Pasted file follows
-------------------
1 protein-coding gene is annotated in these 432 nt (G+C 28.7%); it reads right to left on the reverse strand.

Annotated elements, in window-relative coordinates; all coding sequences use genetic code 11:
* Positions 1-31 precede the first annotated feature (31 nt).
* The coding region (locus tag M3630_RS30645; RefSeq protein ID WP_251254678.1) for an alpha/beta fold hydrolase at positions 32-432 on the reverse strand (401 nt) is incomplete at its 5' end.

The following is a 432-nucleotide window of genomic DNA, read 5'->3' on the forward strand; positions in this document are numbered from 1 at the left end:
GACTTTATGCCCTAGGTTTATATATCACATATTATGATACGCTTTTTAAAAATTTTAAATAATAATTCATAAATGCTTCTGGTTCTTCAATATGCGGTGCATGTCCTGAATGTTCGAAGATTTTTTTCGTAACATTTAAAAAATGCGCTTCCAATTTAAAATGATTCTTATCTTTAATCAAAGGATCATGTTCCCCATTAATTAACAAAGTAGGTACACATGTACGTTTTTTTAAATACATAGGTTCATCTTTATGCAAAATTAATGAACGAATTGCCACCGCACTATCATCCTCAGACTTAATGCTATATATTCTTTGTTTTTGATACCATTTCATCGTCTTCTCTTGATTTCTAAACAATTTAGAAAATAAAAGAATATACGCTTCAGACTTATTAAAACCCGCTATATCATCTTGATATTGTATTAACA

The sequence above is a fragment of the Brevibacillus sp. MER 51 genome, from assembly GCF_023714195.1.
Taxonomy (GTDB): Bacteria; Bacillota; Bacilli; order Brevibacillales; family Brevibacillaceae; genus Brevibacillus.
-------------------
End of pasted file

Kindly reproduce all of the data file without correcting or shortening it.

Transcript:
1 protein-coding gene is annotated in these 432 nt (G+C 28.7%); it reads right to left on the reverse strand.

Annotated elements, in window-relative coordinates; all coding sequences use genetic code 11:
* Positions 1-31 precede the first annotated feature (31 nt).
* The coding region (locus tag M3630_RS30645; RefSeq protein ID WP_251254678.1) for an alpha/beta fold hydrolase at positions 32-432 on the reverse strand (401 nt) is incomplete at its 5' end.

The following is a 432-nucleotide window of genomic DNA, read 5'->3' on the forward strand; positions in this document are numbered from 1 at the left end:
GACTTTATGCCCTAGGTTTATATATCACATATTATGATACGCTTTTTAAAAATTTTAAATAATAATTCATAAATGCTTCTGGTTCTTCAATATGCGGTGCATGTCCTGAATGTTCGAAGATTTTTTTCGTAACATTTAAAAAATGCGCTTCCAATTTAAAATGATTCTTATCTTTAATCAAAGGATCATGTTCCCCATTAATTAACAAAGTAGGTACACATGTACGTTTTTTTAAATACATAGGTTCATCTTTATGCAAAATTAATGAACGAATTGCCACCGCACTATCATCCTCAGACTTAATGCTATATATTCTTTGTTTTTGATACCATTTCATCGTCTTCTCTTGATTTCTAAACAATTTAGAAAATAAAAGAATATACGCTTCAGACTTATTAAAACCCGCTATATCATCTTGATATTGTATTAACA

The sequence above is a fragment of the Brevibacillus sp. MER 51 genome, from assembly GCF_023714195.1.
Taxonomy (GTDB): Bacteria; Bacillota; Bacilli; order Brevibacillales; family Brevibacillaceae; genus Brevibacillus.